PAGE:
Russian economy grows, but so does average Russians' malaise

On the plus side, the Russian economy is no longer in the tailspin that it had fallen into in 2014-2015. Economic growth stood at 3.1% over the last 12 months, and industrial production grew by 2% over the last six.
By Mark Schwartz | Jul 25, 2017
The Russian economy is showing palpable signs of recovery, but a near-majority of average Russians still expects life to get worse instead of better, according to the latest findings of the Russian Public Opinion Research Centre (VTsIOM). The Russia-based marketing and opinion-research company released a compilation of data showing a mixed assessment of Russia's volatile economic state.
On the plus side, the Russian economy is no longer in the tailspin that it had fallen into in 2014-2015. Economic growth stood at 3.1% over the last 12 months, and industrial production grew by 2% over the last six. Real wage growth rose 2.9% from May 2016 to May 2017, and retail sales grew by 0.7% in May of this year and 1.2% in June.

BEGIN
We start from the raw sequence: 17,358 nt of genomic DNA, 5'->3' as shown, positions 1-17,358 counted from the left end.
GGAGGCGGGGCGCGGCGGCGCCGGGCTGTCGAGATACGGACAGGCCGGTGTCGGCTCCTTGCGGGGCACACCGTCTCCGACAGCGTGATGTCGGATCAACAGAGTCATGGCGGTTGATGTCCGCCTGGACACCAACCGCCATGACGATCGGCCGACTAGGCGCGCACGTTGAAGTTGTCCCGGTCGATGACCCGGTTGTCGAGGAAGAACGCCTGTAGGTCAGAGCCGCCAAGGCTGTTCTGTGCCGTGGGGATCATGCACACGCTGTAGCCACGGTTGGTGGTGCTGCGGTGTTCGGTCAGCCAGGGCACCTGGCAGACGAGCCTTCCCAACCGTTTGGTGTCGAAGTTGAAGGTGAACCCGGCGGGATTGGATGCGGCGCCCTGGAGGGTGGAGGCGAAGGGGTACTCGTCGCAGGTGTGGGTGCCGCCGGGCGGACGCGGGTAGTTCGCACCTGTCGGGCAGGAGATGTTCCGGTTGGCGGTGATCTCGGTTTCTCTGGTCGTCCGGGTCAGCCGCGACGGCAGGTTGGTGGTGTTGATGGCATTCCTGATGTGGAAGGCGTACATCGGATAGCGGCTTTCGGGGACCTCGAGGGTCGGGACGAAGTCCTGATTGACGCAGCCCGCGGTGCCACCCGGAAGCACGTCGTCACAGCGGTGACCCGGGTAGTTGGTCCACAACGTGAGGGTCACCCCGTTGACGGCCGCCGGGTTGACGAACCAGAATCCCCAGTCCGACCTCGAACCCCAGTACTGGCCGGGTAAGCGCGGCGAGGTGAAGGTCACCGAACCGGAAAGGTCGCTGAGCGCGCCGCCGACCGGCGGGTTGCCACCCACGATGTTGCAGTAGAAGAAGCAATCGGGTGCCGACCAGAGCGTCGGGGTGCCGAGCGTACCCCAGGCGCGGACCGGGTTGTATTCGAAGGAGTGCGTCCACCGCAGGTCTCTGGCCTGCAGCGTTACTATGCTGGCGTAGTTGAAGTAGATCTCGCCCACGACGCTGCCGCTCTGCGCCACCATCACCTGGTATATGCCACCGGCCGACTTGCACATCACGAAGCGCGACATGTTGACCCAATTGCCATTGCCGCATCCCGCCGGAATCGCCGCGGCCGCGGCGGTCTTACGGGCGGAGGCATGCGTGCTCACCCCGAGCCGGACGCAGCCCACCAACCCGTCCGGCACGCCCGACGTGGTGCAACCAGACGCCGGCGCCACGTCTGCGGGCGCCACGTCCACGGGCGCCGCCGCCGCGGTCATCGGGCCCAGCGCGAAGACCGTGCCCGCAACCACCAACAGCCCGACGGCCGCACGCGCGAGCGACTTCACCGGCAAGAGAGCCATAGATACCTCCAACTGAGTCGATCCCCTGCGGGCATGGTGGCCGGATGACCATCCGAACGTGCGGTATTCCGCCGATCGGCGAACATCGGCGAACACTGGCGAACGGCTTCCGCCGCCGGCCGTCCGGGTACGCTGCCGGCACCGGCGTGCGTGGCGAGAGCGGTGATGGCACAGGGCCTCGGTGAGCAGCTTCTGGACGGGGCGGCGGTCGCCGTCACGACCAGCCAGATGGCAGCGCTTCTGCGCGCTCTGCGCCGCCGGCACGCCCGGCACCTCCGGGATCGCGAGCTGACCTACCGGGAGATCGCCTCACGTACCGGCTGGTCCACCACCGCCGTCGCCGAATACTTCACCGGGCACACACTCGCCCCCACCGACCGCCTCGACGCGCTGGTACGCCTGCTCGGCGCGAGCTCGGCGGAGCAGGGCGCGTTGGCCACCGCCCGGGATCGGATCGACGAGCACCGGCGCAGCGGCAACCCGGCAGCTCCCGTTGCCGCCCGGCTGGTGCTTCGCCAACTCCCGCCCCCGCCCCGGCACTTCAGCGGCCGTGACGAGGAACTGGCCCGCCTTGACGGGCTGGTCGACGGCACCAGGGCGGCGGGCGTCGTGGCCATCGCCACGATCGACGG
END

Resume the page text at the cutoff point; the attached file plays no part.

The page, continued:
Debt is also on the wane. The Russian government's budget deficit shrank from -3.4% last year to 2.6% this year, and it is running a surplus of $22 billion and projects a debt load amounting to 36% of GDPa very small amount by global standards. The country is also building its foreign currency reserves, with $400 billion in its central bank as of this fiscal year.
At the same time, 45% of Russians polled say that they think "the worst is yet to come." Growing numbers of respondents worry that war might erupt with the United States due to Syria or Ukraine. Concerns over rising food prices and declining personal savings are also widespread.
"Fears regarding the level of income, unemployment and internal unrest that used to be fairly moderate are also showing unfavorable dynamics," said Oleg Chernozub, VTsIOM's leading pollster, in a note on Wednesday. "Society's optimism with respect to overcoming the crisis and maintaining political stability is becoming unsteady."

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